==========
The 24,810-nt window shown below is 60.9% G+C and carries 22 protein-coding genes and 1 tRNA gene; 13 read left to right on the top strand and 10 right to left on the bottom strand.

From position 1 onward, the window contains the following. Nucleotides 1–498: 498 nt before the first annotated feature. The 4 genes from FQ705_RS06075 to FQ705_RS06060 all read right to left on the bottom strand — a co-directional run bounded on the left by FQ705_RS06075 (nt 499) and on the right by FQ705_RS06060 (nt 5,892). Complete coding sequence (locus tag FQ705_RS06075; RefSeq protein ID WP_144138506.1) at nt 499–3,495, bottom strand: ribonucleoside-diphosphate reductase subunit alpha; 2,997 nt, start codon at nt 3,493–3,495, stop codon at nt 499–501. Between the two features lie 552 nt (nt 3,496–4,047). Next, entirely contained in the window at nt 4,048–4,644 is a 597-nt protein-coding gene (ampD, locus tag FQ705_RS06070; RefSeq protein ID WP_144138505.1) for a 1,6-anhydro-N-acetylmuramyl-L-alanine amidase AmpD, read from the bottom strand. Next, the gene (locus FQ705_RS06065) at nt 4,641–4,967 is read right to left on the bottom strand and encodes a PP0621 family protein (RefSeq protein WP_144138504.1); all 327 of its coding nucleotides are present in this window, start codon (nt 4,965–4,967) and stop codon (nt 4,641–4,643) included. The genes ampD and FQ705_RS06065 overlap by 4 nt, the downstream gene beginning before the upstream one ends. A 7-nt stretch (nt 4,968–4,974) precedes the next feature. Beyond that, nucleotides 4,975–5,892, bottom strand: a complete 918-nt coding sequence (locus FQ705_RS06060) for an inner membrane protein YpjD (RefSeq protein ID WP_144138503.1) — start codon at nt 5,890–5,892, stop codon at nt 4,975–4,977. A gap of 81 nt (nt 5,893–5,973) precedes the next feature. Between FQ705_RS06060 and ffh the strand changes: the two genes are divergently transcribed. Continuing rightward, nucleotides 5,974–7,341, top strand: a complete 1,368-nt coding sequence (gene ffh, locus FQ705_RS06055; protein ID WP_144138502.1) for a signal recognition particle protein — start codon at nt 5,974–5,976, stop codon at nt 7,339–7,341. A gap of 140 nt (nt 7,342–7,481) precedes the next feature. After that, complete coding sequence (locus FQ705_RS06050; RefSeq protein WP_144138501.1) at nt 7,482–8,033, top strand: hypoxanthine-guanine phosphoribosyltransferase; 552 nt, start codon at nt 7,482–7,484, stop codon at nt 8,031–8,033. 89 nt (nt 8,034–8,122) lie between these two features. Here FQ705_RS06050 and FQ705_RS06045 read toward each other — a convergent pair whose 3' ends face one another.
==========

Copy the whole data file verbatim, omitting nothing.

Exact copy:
The 24,810-nt window shown below is 60.9% G+C and carries 22 protein-coding genes and 1 tRNA gene; 13 read left to right on the top strand and 10 right to left on the bottom strand.

From position 1 onward, the window contains the following. Nucleotides 1–498: 498 nt before the first annotated feature. The 4 genes from FQ705_RS06075 to FQ705_RS06060 all read right to left on the bottom strand — a co-directional run bounded on the left by FQ705_RS06075 (nt 499) and on the right by FQ705_RS06060 (nt 5,892). Complete coding sequence (locus tag FQ705_RS06075; RefSeq protein ID WP_144138506.1) at nt 499–3,495, bottom strand: ribonucleoside-diphosphate reductase subunit alpha; 2,997 nt, start codon at nt 3,493–3,495, stop codon at nt 499–501. Between the two features lie 552 nt (nt 3,496–4,047). Next, entirely contained in the window at nt 4,048–4,644 is a 597-nt protein-coding gene (ampD, locus tag FQ705_RS06070; RefSeq protein ID WP_144138505.1) for a 1,6-anhydro-N-acetylmuramyl-L-alanine amidase AmpD, read from the bottom strand. Next, the gene (locus FQ705_RS06065) at nt 4,641–4,967 is read right to left on the bottom strand and encodes a PP0621 family protein (RefSeq protein WP_144138504.1); all 327 of its coding nucleotides are present in this window, start codon (nt 4,965–4,967) and stop codon (nt 4,641–4,643) included. The genes ampD and FQ705_RS06065 overlap by 4 nt, the downstream gene beginning before the upstream one ends. A 7-nt stretch (nt 4,968–4,974) precedes the next feature. Beyond that, nucleotides 4,975–5,892, bottom strand: a complete 918-nt coding sequence (locus FQ705_RS06060) for an inner membrane protein YpjD (RefSeq protein ID WP_144138503.1) — start codon at nt 5,890–5,892, stop codon at nt 4,975–4,977. A gap of 81 nt (nt 5,893–5,973) precedes the next feature. Between FQ705_RS06060 and ffh the strand changes: the two genes are divergently transcribed. Continuing rightward, nucleotides 5,974–7,341, top strand: a complete 1,368-nt coding sequence (gene ffh, locus FQ705_RS06055; protein ID WP_144138502.1) for a signal recognition particle protein — start codon at nt 5,974–5,976, stop codon at nt 7,339–7,341. A gap of 140 nt (nt 7,342–7,481) precedes the next feature. After that, complete coding sequence (locus FQ705_RS06050; RefSeq protein WP_144138501.1) at nt 7,482–8,033, top strand: hypoxanthine-guanine phosphoribosyltransferase; 552 nt, start codon at nt 7,482–7,484, stop codon at nt 8,031–8,033. 89 nt (nt 8,034–8,122) lie between these two features. Here FQ705_RS06050 and FQ705_RS06045 read toward each other — a convergent pair whose 3' ends face one another.